Game reviews as tools in the construction of game historical awareness in Finland, 1984-2010: Case MikroBitti Magazine

Suominen Jaakko
2011 DiGRA '11 - Proceedings of the 2011 DiGRA International Conference: Think Design Play

The paper introduces a case study on game journalistic practices and on the construction of historical self-understanding of game cultures. It presents results of the study of Finnish digital game reviews, retrieved from a major computer hobbyist magazine, MikroBitti. The results are based on a qualitative content analysis of 640 reviews from two magazine issues per year (1984–2010). The aim is to examine changes in the production of game reviews, in the work of individual reviewers, and then to focus on particular stylistic characteristics: to study how game journalists refer, on the one hand to other popular media cultural forms and products such as television series, cinema, comics, literature, sports, news, board games, and on the other hand, to other digital games, game genres, genre-hybrids, game producers, national game product styles as well as game designer auteurs. The paper argues that by using these references and allusions game journalists construct historical understanding of digital gaming as a particular popular media cultural form. The preliminary research hypothesis was that digital game cultural references increase and other media cultural references decline in reviews. This has proven to be partially incorrect. The content analysis of reviews hints that historical self-understanding of game cultural actors as well as the press and gaming industry has grown and been enriched since the 1980s.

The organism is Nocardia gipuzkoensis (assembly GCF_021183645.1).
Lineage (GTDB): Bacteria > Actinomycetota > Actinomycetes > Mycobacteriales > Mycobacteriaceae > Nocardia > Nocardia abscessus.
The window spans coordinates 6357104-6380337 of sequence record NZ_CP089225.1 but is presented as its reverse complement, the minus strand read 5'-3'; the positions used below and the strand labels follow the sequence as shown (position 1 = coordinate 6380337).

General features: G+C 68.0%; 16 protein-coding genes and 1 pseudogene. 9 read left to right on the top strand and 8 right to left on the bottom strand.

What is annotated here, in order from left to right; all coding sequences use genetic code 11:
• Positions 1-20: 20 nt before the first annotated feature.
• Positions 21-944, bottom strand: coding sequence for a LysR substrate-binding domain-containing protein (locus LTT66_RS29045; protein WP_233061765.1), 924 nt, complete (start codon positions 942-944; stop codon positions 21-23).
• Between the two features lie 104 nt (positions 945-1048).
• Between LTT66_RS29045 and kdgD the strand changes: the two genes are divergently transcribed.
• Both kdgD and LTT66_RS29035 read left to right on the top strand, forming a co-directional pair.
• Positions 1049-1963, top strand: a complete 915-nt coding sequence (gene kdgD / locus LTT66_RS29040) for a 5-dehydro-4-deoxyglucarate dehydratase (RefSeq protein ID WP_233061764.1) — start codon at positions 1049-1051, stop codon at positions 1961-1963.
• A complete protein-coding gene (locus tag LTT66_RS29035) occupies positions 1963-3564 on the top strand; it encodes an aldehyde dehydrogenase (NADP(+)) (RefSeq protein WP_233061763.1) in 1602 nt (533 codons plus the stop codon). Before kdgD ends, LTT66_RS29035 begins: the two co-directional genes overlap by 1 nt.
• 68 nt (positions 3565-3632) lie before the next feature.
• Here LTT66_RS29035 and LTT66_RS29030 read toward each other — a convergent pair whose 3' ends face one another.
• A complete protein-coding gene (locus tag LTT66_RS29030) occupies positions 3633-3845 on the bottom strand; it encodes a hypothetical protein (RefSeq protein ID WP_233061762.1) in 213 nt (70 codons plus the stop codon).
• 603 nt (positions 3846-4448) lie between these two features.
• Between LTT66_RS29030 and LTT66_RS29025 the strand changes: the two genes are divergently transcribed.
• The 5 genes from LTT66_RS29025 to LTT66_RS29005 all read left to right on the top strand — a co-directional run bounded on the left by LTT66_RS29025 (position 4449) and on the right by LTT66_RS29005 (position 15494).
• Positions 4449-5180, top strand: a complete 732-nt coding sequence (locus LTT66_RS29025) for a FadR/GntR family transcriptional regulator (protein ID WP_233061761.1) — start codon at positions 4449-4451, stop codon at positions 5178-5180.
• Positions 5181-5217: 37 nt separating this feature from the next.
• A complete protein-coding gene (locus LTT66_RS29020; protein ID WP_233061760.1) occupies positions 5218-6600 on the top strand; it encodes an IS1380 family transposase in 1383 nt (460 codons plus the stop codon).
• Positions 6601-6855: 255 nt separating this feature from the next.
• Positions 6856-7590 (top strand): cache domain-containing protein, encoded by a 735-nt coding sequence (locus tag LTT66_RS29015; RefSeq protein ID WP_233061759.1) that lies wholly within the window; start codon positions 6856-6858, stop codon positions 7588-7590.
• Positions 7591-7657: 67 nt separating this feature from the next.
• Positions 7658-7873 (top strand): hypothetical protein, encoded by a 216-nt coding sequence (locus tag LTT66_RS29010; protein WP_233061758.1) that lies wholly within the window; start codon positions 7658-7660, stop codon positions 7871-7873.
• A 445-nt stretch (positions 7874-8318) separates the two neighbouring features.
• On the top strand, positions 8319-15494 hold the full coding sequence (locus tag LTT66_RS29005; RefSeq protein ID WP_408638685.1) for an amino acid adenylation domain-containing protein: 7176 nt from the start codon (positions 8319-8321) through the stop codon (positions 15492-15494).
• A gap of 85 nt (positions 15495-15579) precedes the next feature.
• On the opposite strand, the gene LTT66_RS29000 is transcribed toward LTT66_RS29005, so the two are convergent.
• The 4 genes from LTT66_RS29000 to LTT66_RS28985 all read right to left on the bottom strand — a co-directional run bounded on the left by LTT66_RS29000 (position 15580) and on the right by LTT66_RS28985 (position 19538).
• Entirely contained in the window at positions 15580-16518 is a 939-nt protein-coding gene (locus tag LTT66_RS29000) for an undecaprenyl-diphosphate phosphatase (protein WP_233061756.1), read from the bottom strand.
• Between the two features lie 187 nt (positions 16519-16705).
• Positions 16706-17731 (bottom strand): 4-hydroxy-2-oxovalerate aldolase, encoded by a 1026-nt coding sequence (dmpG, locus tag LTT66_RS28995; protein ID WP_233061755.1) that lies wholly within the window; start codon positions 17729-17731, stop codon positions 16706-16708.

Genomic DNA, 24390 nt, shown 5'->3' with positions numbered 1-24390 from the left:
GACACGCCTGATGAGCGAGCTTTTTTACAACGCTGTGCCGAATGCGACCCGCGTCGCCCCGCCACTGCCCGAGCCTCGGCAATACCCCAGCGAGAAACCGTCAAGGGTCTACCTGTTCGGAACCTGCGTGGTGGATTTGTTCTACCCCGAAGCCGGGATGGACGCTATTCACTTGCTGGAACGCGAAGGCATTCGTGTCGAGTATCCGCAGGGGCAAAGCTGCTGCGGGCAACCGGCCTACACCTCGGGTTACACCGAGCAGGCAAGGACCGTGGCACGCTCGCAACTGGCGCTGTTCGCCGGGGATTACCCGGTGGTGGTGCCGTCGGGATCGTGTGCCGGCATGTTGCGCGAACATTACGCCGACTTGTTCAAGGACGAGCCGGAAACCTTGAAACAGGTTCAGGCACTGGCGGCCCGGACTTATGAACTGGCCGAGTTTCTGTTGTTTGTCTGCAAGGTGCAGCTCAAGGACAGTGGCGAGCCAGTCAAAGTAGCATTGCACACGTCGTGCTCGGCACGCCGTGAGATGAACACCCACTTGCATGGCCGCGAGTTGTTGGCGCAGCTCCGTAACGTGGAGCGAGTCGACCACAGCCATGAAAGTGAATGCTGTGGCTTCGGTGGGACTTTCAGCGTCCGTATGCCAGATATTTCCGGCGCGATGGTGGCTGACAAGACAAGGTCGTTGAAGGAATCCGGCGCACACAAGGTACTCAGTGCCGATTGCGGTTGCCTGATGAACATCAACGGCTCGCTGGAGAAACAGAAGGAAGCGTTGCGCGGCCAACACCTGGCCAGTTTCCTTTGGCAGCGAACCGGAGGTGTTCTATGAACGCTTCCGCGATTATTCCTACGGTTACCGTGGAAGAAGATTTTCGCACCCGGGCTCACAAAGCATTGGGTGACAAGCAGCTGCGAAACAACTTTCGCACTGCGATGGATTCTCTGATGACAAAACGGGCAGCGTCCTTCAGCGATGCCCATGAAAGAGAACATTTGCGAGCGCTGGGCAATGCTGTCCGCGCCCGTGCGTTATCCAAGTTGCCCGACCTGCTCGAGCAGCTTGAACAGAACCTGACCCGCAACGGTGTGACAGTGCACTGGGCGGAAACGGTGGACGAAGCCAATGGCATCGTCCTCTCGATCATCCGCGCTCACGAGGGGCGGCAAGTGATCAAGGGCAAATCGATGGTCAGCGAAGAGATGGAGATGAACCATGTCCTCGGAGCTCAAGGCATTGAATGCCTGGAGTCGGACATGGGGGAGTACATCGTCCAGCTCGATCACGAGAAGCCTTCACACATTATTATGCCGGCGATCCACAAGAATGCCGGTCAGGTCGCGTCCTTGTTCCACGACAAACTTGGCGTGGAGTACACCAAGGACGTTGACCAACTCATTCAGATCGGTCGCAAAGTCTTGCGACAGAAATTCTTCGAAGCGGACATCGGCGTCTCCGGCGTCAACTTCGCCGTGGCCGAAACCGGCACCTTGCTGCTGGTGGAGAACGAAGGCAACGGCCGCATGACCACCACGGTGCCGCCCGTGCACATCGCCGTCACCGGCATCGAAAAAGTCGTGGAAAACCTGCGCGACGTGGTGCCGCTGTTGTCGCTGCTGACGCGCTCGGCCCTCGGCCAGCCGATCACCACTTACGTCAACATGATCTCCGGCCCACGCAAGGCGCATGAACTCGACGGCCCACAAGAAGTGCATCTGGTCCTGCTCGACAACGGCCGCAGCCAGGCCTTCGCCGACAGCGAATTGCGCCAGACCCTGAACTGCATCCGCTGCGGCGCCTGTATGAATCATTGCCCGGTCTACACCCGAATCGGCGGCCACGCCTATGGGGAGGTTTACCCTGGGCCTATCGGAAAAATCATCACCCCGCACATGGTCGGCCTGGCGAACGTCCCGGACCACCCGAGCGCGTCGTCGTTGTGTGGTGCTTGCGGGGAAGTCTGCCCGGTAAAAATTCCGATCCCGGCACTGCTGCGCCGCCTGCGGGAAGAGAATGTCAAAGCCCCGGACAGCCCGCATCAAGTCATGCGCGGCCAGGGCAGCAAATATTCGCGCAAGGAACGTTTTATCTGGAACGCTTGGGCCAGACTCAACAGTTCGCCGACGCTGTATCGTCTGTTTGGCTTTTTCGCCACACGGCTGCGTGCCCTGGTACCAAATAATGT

Mario’s legacy and Sonic’s heritage: Replays and refunds of console gaming history

Suominen Jaakko
2012 DiGRA Nordic '12: Proceedings of 2012 International DiGRA Nordic Conference

In this paper, I study how three major videogame device manufacturers, Microsoft, Sony and Nintendo use gaming history within their popular console products, Microsoft Xbox 360, Sony PS 3 and Nintendo Wii. These enterprises do not only market new game applications and devices but also recycle classic game themes, game characters as well as classic games themselves. Therefore, these corporations are a part of the phenomenon which can be called retrogaming culture or digital retro economy. The paper introduces the different ways in which the corporations began to use history and how they constructed their digital game market strategies to be compatible with the current retrogaming trend. In addition, the paper introduces a model for different phases of uses of history. The paper is empirically based on literary reviews, recreational computing magazine articles, company websites and other online sources and participatory observation of retrogaming applications and product analyses. Sociological and cultural studies on nostalgia as well as history culture form the theoretical framework of the study.